When home isn’t safe

JACKSON, Wyo. — Jackson town councilors implemented an emergency “stay-at-home” order this past Saturday mandating Jackson residents stay home except to perform “essential” activities.

But for some, “staying home” isn’t always the safe option. For victims of domestic violence, crisis situations coupled with intense isolation can be even more dangerous.

“Being in those smaller spaces when you’re living with an abusive partner, plus the intensity of a stressful situation… all that stuff gets intensified,” said Andy Cavallaro, executive director of Community Safety Network.

And indeed, around the world, domestic violence cases are spiking amid the COVID-19 pandemic. Even before stay-at-home was officially an order, when most of Jackson had begun to voluntarily self-isolate and businesses began to close their doors, Cavallaro said CSN was feeling “an increase in crisis situations — or at least not a decrease.”

Jackson Police Department Lieutenant Roger Schultz said so far the numbers don’t actually point to a local spike in domestic violence, from where he sits. As of Friday, March 27, JPD had responded to two domestic violence-related calls. That’s up 50% from the same time last year — JPD only got one DV-related call last March — but “it’s only one,” Schultz said.

Things could still change. Schultz said we probably won’t know the real impact of social isolation on domestic violence for “another month or so.” And a lack of calls to the police does not necessarily mean violence is not occurring — just that it’s not being reported.

So what can you do if staying home feels unsafe?

The “stay-at-home” order does not actually require residents to stay home under all circumstances. You’re still allowed to grocery shop, go outside, recreate. It might take some creativity, but Cavallaro says the “biggest thing I recommend is to really try to avoid that isolation.” Go on a walk. Reach out to a friend, or a sibling, or CSN’s helpline.

Jackson Police Department is working as usual, but to protect current inmates and detention staff, is trying even harder to avoid arresting people.

“Once [COVID-19] gets into that facility it’ll run rampant,” Schultz said.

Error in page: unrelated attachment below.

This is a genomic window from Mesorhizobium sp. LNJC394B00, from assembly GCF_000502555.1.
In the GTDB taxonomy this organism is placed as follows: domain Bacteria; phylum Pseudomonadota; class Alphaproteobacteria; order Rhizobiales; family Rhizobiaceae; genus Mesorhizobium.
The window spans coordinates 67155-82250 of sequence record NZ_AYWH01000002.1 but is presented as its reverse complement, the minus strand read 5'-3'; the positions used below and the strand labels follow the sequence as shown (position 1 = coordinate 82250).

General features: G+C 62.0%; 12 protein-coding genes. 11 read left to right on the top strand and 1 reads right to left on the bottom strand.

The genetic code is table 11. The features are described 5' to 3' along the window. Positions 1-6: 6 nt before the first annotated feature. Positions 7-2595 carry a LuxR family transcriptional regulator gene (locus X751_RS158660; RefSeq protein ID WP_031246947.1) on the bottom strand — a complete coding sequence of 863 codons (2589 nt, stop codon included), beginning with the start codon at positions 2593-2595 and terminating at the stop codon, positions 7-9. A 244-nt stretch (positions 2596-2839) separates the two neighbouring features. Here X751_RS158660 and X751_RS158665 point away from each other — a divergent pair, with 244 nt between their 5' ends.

Police will still arrest people who pose a “public safety” concern, and domestic violence could certainly be one such instance. “We will always make an arrest when it’s practical,” Schultz said. But “in general, across all types of calls, our preference is citation over arrest.”

Community Safety Network has not, and will never (resources permitted) stop doing what it does best — providing shelter, safety, and resources for people affected by partner violence, sexual violence, and stalking.

“We are fully committed to meeting these needs under our emergency operations plan and precautionary COVID-19 protocols for the safety of our clients, staff, and community,” CSN said in a press release.

Other resources:

National Domestic Violence Hotline: Call 1-800-799-7233 or text LOVEIS to 22522
Available 24/7. Can connect callers with local resources and immediate support. Also available through online chat tool.

National Sexual Assault Hotline: 1-800-656-4673
Provided by RAINN (Rape, Abuse & Incest National Network). Available 24/7. Also available through online chat tool.

Crisis Text Line: Text HOME to 741741
Available 24/7 for victims of abuse and any other type of crisis.

Childhelp National Child Abuse Hotline: 1-800-422-4453
Available 24/7 in 170 different languages.

Office on Women’s Health Helpline 1-800-994-9662
A resource provided by the US Department of Health & Human Services.

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